According to the construction industry owners, the scaffolding law significantly increases the cost of constructing a building in the state. In some circumstances, the law pushes costs so high that entire construction projects are canceled. As evidence of these claims, critics of the law point to a 2013 study from SUNY Rockefeller Institute which determined the law costs private businesses approximately $1.5 billion and taxpayers almost $800 million for public projects each year. The Trump administration told Gov. Cuomo in a recent meeting that the law would make the Gateway Project, a vital infrastructure project in the Northeast, almost $300 million more expensive. With the citywide building boom driving up wages for construction workers coupled with the increased price of construction materials caused by President Trump’s tariffs, the federal government is looking for ways to lower the price of the Gateway Project. Continue reading

Concerned over the growing rate of construction accidents, Mayor de Blasio and City Hall passed a new set of safety regulations on the construction industry last year. However, according to a news report this law is being ignored by the construction industry. As the rate of accidents and deaths in the construction industry reach a record high this year, safety advocates hope that the government steps up enforcement of the law or pursues further legislation to protect construction workers.

Under the safety legislation passed by the city, construction workers must undergo additional training – a 10-hour class should have been completed by March 1 of this year, with an additional 30-hours of safety training required by December 1. Upon completion of the training, construction workers will receive a “Site Safety Training” card that must be brought with them to their construction site each day. However, despite the city’s noble efforts to address a real problem in New York, injuries and deaths in the construction industry have only grown this year.

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Fueled by a building boom in Midtown Manhattan, construction accidents continue to increase in New York City. In the first seven months of the year, construction deaths have doubled, and construction accidents overall have increased by 17 percent. In addition, injuries from construction accidents have increased by 18.4 percent, according to Construction Dive. The increase in construction accidents comes amid a building boom in New York City where an estimated $15 billion in construction activity occurred from January 2018 to May 2018.

According to the federal government, construction workers have the most dangerous job in New York City. Deaths in the construction industry accounted for 37.5 percent of all work-related deaths. As of August 2018, there have been eight construction related deaths – mostly caused by falling debris. All the deaths occurred in Manhattan.

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A new study released by the American Journal of Industrial Medicine showed that falls remain the second leading cause of death for workers across the country. The study showed that falls represented 14 percent of all workplace fatalities in the United States during an 11-year period between 2003 and 2014. Workers with the highest rates of fatal falls were employed in the construction industry, representing 42.2 percent of all fatalities, and installation, maintenance, and repair, representing 12.5 percent of all workplace fatalities caused by falls.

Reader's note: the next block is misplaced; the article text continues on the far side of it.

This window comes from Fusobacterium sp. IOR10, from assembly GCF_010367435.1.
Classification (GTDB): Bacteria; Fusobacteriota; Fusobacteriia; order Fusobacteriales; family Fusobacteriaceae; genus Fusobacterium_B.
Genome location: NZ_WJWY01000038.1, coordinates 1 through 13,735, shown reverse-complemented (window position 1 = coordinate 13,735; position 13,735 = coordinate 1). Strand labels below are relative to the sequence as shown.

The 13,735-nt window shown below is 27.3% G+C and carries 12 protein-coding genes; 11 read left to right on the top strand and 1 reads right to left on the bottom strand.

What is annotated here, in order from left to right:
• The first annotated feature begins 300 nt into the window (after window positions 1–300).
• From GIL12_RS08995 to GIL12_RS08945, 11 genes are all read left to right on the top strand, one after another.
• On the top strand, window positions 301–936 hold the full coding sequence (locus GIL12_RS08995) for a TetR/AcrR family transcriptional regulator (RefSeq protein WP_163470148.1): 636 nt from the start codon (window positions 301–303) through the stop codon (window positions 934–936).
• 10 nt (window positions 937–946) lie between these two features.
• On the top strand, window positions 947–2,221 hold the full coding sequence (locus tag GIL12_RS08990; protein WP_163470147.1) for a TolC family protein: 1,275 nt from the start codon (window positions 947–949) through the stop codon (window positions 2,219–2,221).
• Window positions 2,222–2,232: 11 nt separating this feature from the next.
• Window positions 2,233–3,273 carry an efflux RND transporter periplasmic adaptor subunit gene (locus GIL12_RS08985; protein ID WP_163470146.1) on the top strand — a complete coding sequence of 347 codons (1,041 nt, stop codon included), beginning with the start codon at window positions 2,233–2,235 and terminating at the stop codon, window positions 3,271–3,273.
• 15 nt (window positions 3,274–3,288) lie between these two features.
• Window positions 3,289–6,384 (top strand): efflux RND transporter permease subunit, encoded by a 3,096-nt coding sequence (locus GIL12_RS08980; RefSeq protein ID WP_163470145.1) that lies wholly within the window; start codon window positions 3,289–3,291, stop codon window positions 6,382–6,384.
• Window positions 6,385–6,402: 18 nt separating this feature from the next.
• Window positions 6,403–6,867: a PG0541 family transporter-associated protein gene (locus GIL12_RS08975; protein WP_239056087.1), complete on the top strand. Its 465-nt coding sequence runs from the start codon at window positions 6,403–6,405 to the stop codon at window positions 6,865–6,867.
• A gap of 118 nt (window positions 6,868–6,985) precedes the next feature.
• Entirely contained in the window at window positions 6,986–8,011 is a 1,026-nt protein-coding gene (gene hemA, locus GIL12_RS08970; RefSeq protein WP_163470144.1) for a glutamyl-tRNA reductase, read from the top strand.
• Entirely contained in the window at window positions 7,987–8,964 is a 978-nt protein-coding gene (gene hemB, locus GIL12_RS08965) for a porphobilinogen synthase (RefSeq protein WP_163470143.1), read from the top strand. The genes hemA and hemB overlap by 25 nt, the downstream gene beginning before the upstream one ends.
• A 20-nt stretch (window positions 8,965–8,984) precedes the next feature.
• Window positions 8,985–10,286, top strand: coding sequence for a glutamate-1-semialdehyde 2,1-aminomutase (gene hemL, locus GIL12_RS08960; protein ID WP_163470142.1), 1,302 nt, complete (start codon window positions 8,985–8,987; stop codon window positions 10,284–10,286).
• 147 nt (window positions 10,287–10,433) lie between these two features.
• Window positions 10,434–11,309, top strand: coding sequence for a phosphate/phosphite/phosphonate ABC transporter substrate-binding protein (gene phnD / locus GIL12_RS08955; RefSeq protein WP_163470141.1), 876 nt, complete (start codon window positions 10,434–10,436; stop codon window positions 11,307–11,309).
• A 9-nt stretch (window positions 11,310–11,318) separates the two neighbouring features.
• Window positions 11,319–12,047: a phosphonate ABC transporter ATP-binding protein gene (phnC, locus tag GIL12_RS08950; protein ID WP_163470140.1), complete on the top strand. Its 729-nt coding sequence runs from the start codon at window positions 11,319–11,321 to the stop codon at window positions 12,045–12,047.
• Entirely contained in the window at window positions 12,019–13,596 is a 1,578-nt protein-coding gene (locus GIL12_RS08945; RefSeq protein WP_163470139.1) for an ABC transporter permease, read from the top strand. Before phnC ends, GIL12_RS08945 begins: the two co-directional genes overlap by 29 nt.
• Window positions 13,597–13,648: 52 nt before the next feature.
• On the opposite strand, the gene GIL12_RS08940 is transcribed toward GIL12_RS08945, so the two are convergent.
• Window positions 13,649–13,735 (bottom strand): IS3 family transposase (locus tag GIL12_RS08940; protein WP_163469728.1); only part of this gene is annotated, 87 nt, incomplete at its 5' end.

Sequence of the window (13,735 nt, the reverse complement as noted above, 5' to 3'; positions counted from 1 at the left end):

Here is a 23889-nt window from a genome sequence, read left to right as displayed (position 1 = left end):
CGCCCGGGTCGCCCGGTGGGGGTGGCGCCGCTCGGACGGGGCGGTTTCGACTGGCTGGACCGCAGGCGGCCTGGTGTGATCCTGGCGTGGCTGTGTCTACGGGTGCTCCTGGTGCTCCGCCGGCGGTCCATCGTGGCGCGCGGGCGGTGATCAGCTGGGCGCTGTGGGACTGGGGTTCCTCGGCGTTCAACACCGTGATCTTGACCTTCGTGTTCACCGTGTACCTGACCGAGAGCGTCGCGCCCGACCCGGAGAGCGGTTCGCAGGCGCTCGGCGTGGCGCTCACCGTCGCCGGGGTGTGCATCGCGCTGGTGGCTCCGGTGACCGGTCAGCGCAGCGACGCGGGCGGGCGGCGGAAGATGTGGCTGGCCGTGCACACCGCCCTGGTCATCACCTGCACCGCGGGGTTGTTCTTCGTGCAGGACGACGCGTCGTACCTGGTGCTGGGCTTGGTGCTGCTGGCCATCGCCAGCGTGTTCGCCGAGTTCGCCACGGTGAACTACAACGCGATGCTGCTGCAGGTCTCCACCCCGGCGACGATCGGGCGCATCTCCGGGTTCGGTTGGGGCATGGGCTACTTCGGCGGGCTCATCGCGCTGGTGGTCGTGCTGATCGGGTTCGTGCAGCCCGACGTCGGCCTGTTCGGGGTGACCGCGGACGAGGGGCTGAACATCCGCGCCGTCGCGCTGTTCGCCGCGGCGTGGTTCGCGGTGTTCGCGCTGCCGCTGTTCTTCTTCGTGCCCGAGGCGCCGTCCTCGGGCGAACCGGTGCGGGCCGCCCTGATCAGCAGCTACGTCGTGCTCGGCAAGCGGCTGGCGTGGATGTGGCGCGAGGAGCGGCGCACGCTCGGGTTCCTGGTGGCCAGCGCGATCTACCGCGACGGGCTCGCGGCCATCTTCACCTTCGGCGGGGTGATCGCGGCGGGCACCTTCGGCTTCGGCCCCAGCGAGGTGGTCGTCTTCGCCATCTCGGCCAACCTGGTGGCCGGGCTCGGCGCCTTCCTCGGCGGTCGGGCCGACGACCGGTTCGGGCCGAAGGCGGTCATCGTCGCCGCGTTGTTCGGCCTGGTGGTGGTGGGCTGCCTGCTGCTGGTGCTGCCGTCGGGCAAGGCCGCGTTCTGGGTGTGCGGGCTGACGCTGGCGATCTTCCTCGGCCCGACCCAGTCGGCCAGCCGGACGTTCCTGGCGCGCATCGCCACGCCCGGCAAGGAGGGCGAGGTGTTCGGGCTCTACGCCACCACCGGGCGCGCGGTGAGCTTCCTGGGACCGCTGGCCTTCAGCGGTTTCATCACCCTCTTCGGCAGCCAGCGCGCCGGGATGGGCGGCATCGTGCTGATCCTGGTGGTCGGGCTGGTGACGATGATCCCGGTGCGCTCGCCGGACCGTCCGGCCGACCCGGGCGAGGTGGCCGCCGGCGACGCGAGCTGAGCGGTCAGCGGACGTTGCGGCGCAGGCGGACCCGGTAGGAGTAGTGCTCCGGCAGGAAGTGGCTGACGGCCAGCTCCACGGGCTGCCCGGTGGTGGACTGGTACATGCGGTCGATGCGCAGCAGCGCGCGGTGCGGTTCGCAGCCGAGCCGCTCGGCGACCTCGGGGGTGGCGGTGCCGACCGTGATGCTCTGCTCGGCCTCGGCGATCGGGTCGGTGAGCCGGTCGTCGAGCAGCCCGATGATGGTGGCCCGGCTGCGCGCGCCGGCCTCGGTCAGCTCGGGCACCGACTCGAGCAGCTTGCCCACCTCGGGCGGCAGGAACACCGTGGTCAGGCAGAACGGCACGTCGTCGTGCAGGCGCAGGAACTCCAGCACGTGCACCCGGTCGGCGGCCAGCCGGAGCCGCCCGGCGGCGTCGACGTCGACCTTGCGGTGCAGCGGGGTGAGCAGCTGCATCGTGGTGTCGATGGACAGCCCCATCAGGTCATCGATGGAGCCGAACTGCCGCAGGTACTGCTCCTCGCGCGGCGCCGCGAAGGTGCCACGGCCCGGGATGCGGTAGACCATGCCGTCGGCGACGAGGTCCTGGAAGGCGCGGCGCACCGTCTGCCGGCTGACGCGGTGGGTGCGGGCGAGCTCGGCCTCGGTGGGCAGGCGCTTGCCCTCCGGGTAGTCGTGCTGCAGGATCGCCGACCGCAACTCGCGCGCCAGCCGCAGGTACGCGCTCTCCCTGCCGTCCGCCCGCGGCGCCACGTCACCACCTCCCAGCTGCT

Overall, a total of 8,800 workers died in America as the result of a fall during this 11-year period. The falls were further divided into the “length of the fall” and, unsurprisingly, workers that fell a single story or more were more likely to die as a result – with 84.7 percent of all worker deaths caused by a fall of “more than one level.” For workers that fell, but not a full story or level, only 12.7 percent of workers died. The remaining 2.6 percent passed away from “all other types of falls.”

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Three Metro-North construction workers were injured in March when an iron beam fell off a truck and pinned the workers to the railroad tracks in East Harlem. According to the New York Post, a 2-by-3 foot  beam fell on Track 3 at East 100th Street and Park Avenue. All three of the construction workers involved in the accident were taken to the hospital, two suffered significant injuries when the beam fell on them and the third construction worker injured his leg.

The accident comes on the heels of the death of an MTA worker in the same month at the 125th street station. In that instance, the MTA worker, identified as St. Clair Richards-Stephens by the New York Post, was walking on a wooden rail when it collapsed. Richards-Stephens fell approximately 20 feet to the lower-level of the station and, after frantic efforts to revive the construction worker by medical personnel, was declared dead at the scene.

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Three people were injured in April when scaffolding collapsed near the entrance to the Borough Hall Train Station in Brooklyn Heights. The scaffolding, which was being taken down at the time, left one construction worker with serious injuries and two pedestrians with relatively minor injuries. The company responsible for the scaffolding, New Force Construction Corporation, has previously been fined $25,000 by the New York City Department of Buildings for not following worker safety laws.

According to a witness speaking to CBS New York, “We just all of a sudden heard a crashing of the scaffolding, and then people screaming.” Other witnesses described a similar scene of mayhem when the 20-foot section of scaffolding in front of the Starbucks came crashing down onto two pedestrians who happened to be walking under the sidewalk shed. According to witnesses on the scene, the two pedestrians suffered relatively minor injuries while the construction worker’s arm appeared to be “seriously hurt and badly injured.” In addition to the three New Yorkers injured in the collapse, the faulty sidewalk shed also took down a crosswalk light at the intersection of Court Street and Joralemon Street, according to the NYPD.